SCRUM, from failure to success

This is a description of what made our previously failing SCRUM team a success within our organization. The lessons learned through failure were as important as the final success.

Before the “Revolution”: Our organization had been going through a transition to SCRUM for around one year. In the process of transitioning we had delivered a couple of software projects. Such projects had been seen as a failure by our Product Owner (PO from now on) for not delivering business value, and by the development team for failing to deliver a quality product.

The goal: The software development department needed a big success to justify continuing the transition to SCRUM and we were all determined to deliver a great product to our customers to demonstrate how much we had learnt from our own previous failures. The PO was extremely sceptical about continuing with SCRUM and didn’t refrain from showing their feelings.

The Plan: One SCRUM team was created to work on “Project Revolution”. Our goal was to deliver in a short period of time quality software that would exceed customer’s expectations and drive them back to embracing agile development.

The Focus: For the very first time we religiously adhered to SCRUM practices, we focused our efforts on Software Quality practices and built a solid relationship between the development team and the Product-Owner.

How we did it: We engaged with the PO from day zero and we tried to infect him with our enthusiasm for software development and quality. Before the start of the projects we gave a demonstration of our Quality plans and new software development approach: Acceptance Test Driven Development.  The PO showed interest in our approach beyond our expectations; he was blown away by the power of the tests ubiquitous language and clearly understood its potential value. He was also reassured by the demonstration of the Software Quality infrastructure we had built to harness the development of our application and took large interest in how acceptance tests were run and results reported. The development team discovered that something that seemed initially only a technical matter was very valuable to our PO.

SCRUM framework was followed rigorously by everybody including the PO that in previous projects was somehow cut away from the core of the SCRUM team. This time we really started to discover SCRUM’s real benefits of fast feedback and continuous improvement. The ATDD approach gave great benefits by allowing front-loading the discussions over incomplete/ambiguous requirements at acceptance test creation (the very start of development). We discovered quickly how front-loading such discussions would on one hand slow down development but on the other hand would allow us to develop only once and only what was really required rather than get to the final product by continuously fixing defects. Having a large bed of acceptance and unit tests gave the development team the confidence of refactoring freely and we were able to see the positive in the fast feedback of our builds.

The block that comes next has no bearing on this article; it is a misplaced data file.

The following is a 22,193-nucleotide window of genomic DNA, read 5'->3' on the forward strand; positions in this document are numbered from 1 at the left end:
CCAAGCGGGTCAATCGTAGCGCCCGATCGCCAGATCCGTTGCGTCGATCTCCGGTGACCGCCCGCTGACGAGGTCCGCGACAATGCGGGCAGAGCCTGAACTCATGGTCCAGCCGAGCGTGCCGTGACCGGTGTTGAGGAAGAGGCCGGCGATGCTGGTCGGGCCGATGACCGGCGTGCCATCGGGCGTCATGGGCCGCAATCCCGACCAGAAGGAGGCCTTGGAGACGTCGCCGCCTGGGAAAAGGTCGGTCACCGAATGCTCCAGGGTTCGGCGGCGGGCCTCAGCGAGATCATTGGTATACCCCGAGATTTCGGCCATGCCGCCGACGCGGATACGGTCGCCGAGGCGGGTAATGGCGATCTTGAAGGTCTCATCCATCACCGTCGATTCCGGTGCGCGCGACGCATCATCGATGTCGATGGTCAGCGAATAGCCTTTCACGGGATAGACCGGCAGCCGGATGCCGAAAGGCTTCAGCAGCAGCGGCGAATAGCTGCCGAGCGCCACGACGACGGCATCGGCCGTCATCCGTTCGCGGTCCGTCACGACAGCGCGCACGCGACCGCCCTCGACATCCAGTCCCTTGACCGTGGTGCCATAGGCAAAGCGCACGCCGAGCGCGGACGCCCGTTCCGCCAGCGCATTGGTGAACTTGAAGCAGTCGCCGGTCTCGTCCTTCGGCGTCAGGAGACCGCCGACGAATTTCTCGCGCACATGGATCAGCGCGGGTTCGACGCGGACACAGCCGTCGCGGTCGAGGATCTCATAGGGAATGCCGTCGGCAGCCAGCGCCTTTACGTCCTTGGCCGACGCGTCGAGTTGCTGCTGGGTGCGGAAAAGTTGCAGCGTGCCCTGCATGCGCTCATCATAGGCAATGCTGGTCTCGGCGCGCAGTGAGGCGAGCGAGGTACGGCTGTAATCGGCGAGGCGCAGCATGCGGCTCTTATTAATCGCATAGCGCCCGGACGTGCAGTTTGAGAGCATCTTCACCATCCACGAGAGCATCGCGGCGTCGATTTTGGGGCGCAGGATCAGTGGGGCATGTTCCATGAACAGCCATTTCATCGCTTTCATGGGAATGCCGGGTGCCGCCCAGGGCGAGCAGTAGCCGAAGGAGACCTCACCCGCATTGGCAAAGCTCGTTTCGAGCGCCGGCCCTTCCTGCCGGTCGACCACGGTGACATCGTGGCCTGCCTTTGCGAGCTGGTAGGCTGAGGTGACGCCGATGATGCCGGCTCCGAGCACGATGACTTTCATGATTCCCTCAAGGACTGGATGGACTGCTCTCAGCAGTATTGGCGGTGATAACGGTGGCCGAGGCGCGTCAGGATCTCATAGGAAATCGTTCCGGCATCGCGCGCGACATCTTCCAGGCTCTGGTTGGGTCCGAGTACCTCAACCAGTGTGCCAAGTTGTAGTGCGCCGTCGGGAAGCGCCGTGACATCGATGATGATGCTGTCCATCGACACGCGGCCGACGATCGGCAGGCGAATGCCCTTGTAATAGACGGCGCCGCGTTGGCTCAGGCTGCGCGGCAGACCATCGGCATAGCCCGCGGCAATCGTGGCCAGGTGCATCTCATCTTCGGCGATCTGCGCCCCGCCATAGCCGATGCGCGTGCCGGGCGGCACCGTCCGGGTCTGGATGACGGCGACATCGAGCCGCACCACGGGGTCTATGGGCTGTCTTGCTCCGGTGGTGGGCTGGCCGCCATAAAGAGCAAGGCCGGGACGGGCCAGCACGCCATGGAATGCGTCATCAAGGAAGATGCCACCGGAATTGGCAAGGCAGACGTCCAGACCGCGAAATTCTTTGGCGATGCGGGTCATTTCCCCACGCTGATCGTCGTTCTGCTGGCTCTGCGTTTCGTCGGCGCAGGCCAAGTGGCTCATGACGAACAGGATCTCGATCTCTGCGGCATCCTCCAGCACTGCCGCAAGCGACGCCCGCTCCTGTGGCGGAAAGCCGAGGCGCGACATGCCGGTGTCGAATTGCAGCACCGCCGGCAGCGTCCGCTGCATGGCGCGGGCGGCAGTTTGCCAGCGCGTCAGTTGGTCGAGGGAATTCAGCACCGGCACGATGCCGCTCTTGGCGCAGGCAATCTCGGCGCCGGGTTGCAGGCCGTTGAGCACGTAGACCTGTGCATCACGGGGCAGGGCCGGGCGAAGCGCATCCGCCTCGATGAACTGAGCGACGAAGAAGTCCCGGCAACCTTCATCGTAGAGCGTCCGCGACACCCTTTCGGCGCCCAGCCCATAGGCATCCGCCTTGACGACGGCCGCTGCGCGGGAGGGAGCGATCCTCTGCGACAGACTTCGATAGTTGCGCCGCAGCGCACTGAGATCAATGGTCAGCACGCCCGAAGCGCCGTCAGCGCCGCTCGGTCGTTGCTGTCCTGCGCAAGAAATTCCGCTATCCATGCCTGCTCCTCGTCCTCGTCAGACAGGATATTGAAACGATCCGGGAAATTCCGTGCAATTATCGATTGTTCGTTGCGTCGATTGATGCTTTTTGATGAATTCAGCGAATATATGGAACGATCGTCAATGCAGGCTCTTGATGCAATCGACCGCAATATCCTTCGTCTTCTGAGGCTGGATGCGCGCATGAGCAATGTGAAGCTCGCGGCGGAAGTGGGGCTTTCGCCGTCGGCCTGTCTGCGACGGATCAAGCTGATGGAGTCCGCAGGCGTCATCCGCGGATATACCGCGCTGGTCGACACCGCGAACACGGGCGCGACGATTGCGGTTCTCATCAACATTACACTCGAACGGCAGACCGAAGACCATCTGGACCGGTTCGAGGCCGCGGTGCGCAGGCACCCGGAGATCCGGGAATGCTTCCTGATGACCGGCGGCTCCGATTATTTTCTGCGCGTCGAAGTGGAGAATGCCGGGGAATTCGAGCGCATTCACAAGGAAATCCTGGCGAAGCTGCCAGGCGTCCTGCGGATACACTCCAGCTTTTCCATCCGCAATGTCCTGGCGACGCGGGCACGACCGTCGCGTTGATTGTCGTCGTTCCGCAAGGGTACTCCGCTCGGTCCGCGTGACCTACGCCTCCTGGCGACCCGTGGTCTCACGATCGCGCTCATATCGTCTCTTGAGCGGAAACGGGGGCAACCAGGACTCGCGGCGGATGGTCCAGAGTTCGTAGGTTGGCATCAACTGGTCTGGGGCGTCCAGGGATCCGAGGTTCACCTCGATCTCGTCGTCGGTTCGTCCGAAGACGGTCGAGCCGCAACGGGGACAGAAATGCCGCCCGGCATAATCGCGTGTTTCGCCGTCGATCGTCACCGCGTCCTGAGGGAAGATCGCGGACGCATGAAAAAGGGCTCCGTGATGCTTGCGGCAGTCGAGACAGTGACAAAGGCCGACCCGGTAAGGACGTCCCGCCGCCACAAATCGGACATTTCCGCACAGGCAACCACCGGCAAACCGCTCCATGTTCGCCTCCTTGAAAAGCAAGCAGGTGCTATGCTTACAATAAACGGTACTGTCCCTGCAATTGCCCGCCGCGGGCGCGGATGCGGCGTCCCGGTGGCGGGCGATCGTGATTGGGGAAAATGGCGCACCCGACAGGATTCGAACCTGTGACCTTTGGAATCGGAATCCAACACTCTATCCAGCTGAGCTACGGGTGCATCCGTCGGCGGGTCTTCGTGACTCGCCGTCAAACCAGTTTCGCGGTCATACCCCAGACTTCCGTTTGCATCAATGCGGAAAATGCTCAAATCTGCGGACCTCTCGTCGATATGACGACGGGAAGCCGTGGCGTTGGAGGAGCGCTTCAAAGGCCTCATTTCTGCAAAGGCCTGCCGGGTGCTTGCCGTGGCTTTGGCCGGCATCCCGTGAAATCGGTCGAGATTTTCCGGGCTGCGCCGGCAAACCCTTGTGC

Transparency: A full transparency policy was adopted, we were all part of one team, there were no secrets among us.

Collaboration brings success: Slowly the PO started gaining confidence in our work and when at the demos he started saying things like “This is a fantastic job guys!” or even “You’ve done in a 2 weeks sprint what in the past we were used to getting in 3 months and at a level of quality that is not even comparable”. It’s easy to understand that when our PO started trusting us, we were able to go even one step further and propose our alternative solutions to him. While in the past such solutions were categorically refused and a command and control approach was used by the PO, we were now at a stage where full collaboration was the norm and feedback was working both ways.

Fun: The product was delivered in time with excellent level of quality, the products’ business value exceeded the PO original expectations and best of all we all had great fun in developing it.

Project Revolution was an amazing experience.


Industry: Credit Information

Project Scope: Credit Information Management System

Technology: Java (Spring), Tomcat, HTML, jQuery, SOAP, Oracle ESB

Tools: JUnit, Cucumber, Selenium, Crucible, Sonar, Jenkins, Maven

One thought on “SCRUM, from failure to success

  1. Very interesting story, thanks for sharing.
    I like the part where you say.
    “Having a large bed of acceptance and unit tests gave the development team the confidence of refactoring freely…”
    I strongly agree, because i think it is the lack of them in both quantity and quality that will unconsciously push the team to make assumptions and each of those little assumptions could with time transform in a tiny defect. Scrum is a great management tool for the software process. As you said there were other factors that made it fail at the beginning in your story.

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